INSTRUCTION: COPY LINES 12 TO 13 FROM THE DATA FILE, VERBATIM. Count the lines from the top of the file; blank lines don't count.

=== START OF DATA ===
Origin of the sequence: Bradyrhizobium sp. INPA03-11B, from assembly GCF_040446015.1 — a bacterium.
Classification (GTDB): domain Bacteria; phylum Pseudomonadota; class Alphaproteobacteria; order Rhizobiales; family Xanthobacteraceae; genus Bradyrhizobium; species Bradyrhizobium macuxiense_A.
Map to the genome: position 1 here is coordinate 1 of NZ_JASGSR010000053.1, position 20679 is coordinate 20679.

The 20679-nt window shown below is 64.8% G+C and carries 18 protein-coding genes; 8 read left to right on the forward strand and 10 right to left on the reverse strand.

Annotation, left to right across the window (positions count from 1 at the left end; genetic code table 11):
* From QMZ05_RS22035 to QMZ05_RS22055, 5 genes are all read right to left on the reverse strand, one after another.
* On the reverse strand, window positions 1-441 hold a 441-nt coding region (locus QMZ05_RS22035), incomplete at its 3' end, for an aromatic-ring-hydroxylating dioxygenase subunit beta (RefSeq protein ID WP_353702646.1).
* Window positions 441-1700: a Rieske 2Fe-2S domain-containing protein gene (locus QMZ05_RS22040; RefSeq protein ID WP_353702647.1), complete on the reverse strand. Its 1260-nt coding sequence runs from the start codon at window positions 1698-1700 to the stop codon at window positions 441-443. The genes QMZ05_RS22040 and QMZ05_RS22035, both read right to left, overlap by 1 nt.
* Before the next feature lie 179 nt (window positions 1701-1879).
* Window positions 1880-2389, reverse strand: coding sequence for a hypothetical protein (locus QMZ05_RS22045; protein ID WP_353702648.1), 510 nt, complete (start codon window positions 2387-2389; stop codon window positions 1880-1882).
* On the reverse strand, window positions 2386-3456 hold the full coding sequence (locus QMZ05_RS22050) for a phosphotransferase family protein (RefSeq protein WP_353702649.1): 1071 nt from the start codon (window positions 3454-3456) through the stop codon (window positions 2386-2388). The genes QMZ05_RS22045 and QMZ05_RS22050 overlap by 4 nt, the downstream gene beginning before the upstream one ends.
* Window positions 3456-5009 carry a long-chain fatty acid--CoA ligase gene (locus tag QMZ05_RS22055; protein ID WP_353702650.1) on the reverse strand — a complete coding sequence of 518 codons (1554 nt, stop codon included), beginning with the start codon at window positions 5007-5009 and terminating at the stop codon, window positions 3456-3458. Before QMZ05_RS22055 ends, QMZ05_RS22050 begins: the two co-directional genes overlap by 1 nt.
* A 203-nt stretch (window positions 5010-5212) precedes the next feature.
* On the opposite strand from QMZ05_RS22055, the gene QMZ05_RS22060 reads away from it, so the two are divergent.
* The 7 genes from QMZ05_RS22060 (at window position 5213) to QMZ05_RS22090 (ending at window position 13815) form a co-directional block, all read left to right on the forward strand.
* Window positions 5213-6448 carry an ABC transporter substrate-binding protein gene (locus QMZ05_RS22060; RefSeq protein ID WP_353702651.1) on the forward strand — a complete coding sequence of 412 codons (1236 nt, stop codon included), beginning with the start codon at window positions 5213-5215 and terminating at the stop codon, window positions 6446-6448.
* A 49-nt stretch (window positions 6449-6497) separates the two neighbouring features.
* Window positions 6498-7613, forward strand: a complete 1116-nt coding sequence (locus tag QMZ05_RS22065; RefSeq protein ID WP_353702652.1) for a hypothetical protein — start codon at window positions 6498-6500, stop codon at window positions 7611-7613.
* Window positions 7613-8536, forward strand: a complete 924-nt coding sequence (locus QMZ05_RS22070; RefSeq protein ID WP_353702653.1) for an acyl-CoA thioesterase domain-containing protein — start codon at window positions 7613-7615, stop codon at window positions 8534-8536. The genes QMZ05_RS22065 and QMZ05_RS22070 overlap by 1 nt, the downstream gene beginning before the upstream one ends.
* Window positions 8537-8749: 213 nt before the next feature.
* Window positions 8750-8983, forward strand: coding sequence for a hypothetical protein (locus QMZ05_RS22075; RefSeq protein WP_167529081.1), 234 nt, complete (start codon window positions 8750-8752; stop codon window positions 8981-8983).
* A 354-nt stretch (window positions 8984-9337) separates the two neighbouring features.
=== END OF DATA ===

* Window positions 3456-5009 carry a long-chain fatty acid--CoA ligase gene (locus tag QMZ05_RS22055; protein ID WP_353702650.1) on the reverse strand — a complete coding sequence of 518 codons (1554 nt, stop codon included), beginning with the start codon at window positions 5007-5009 and terminating at the stop codon, window positions 3456-3458. Before QMZ05_RS22055 ends, QMZ05_RS22050 begins: the two co-directional genes overlap by 1 nt.
* A 203-nt stretch (window positions 5010-5212) precedes the next feature.